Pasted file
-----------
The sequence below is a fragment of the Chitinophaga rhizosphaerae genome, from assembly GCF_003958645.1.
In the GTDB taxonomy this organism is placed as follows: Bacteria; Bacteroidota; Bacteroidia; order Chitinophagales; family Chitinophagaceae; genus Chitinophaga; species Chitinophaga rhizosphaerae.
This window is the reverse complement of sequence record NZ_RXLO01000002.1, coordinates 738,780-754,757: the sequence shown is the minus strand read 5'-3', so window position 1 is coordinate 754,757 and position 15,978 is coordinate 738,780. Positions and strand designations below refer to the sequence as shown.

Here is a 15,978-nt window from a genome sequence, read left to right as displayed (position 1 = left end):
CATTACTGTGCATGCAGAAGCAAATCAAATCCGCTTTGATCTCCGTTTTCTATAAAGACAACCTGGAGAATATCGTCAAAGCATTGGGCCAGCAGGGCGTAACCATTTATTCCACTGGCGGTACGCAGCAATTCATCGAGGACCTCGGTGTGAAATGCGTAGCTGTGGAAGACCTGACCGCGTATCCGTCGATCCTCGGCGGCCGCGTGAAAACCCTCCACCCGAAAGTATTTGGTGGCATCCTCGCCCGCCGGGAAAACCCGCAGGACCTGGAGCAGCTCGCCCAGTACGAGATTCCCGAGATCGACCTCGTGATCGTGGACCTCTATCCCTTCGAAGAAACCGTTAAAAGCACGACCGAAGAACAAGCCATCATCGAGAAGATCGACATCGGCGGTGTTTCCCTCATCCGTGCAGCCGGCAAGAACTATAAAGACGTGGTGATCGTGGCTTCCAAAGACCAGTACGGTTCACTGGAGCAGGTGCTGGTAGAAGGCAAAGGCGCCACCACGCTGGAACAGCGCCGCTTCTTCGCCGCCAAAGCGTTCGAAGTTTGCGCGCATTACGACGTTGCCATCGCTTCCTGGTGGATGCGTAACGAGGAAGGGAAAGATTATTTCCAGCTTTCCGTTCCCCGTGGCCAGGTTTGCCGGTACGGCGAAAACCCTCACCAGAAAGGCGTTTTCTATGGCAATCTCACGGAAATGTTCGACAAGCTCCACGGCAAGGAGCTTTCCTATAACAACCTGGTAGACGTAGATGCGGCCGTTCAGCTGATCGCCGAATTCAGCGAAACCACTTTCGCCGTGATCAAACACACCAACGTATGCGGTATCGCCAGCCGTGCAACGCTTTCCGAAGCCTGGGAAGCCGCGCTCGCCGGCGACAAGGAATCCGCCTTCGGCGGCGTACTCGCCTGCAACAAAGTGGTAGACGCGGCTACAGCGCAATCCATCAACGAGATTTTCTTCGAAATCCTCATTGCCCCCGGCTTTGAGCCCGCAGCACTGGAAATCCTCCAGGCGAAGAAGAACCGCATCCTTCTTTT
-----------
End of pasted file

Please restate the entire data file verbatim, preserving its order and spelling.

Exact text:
The sequence below is a fragment of the Chitinophaga rhizosphaerae genome, from assembly GCF_003958645.1.
In the GTDB taxonomy this organism is placed as follows: Bacteria; Bacteroidota; Bacteroidia; order Chitinophagales; family Chitinophagaceae; genus Chitinophaga; species Chitinophaga rhizosphaerae.
This window is the reverse complement of sequence record NZ_RXLO01000002.1, coordinates 738,780-754,757: the sequence shown is the minus strand read 5'-3', so window position 1 is coordinate 754,757 and position 15,978 is coordinate 738,780. Positions and strand designations below refer to the sequence as shown.

Here is a 15,978-nt window from a genome sequence, read left to right as displayed (position 1 = left end):
CATTACTGTGCATGCAGAAGCAAATCAAATCCGCTTTGATCTCCGTTTTCTATAAAGACAACCTGGAGAATATCGTCAAAGCATTGGGCCAGCAGGGCGTAACCATTTATTCCACTGGCGGTACGCAGCAATTCATCGAGGACCTCGGTGTGAAATGCGTAGCTGTGGAAGACCTGACCGCGTATCCGTCGATCCTCGGCGGCCGCGTGAAAACCCTCCACCCGAAAGTATTTGGTGGCATCCTCGCCCGCCGGGAAAACCCGCAGGACCTGGAGCAGCTCGCCCAGTACGAGATTCCCGAGATCGACCTCGTGATCGTGGACCTCTATCCCTTCGAAGAAACCGTTAAAAGCACGACCGAAGAACAAGCCATCATCGAGAAGATCGACATCGGCGGTGTTTCCCTCATCCGTGCAGCCGGCAAGAACTATAAAGACGTGGTGATCGTGGCTTCCAAAGACCAGTACGGTTCACTGGAGCAGGTGCTGGTAGAAGGCAAAGGCGCCACCACGCTGGAACAGCGCCGCTTCTTCGCCGCCAAAGCGTTCGAAGTTTGCGCGCATTACGACGTTGCCATCGCTTCCTGGTGGATGCGTAACGAGGAAGGGAAAGATTATTTCCAGCTTTCCGTTCCCCGTGGCCAGGTTTGCCGGTACGGCGAAAACCCTCACCAGAAAGGCGTTTTCTATGGCAATCTCACGGAAATGTTCGACAAGCTCCACGGCAAGGAGCTTTCCTATAACAACCTGGTAGACGTAGATGCGGCCGTTCAGCTGATCGCCGAATTCAGCGAAACCACTTTCGCCGTGATCAAACACACCAACGTATGCGGTATCGCCAGCCGTGCAACGCTTTCCGAAGCCTGGGAAGCCGCGCTCGCCGGCGACAAGGAATCCGCCTTCGGCGGCGTACTCGCCTGCAACAAAGTGGTAGACGCGGCTACAGCGCAATCCATCAACGAGATTTTCTTCGAAATCCTCATTGCCCCCGGCTTTGAGCCCGCAGCACTGGAAATCCTCCAGGCGAAGAAGAACCGCATCCTTCTTTT